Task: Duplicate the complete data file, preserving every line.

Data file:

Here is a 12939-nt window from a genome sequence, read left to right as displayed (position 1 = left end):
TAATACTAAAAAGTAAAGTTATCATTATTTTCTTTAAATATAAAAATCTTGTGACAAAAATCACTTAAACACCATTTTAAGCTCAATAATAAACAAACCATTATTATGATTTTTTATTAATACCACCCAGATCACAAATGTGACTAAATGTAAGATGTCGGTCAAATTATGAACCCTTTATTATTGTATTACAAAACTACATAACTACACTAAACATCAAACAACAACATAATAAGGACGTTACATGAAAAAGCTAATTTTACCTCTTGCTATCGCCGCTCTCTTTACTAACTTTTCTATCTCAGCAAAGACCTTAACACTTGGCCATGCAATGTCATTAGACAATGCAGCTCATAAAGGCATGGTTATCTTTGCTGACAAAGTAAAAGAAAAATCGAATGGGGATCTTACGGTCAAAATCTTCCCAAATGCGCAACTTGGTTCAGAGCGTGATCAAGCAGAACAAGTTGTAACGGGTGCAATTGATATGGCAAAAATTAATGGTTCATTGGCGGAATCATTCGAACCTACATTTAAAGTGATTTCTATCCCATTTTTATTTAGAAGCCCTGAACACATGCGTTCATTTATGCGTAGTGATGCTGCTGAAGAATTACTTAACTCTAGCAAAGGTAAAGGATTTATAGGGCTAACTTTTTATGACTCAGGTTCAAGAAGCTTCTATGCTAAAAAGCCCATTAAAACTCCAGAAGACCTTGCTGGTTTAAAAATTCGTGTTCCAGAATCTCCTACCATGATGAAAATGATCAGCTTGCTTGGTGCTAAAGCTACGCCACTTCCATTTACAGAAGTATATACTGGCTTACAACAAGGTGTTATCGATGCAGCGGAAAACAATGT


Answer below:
Here is a 12939-nt window from a genome sequence, read left to right as displayed (position 1 = left end):
TAATACTAAAAAGTAAAGTTATCATTATTTTCTTTAAATATAAAAATCTTGTGACAAAAATCACTTAAACACCATTTTAAGCTCAATAATAAACAAACCATTATTATGATTTTTTATTAATACCACCCAGATCACAAATGTGACTAAATGTAAGATGTCGGTCAAATTATGAACCCTTTATTATTGTATTACAAAACTACATAACTACACTAAACATCAAACAACAACATAATAAGGACGTTACATGAAAAAGCTAATTTTACCTCTTGCTATCGCCGCTCTCTTTACTAACTTTTCTATCTCAGCAAAGACCTTAACACTTGGCCATGCAATGTCATTAGACAATGCAGCTCATAAAGGCATGGTTATCTTTGCTGACAAAGTAAAAGAAAAATCGAATGGGGATCTTACGGTCAAAATCTTCCCAAATGCGCAACTTGGTTCAGAGCGTGATCAAGCAGAACAAGTTGTAACGGGTGCAATTGATATGGCAAAAATTAATGGTTCATTGGCGGAATCATTCGAACCTACATTTAAAGTGATTTCTATCCCATTTTTATTTAGAAGCCCTGAACACATGCGTTCATTTATGCGTAGTGATGCTGCTGAAGAATTACTTAACTCTAGCAAAGGTAAAGGATTTATAGGGCTAACTTTTTATGACTCAGGTTCAAGAAGCTTCTATGCTAAAAAGCCCATTAAAACTCCAGAAGACCTTGCTGGTTTAAAAATTCGTGTTCCAGAATCTCCTACCATGATGAAAATGATCAGCTTGCTTGGTGCTAAAGCTACGCCACTTCCATTTACAGAAGTATATACTGGCTTACAACAAGGTGTTATCGATGCAGCGGAAAACAATGT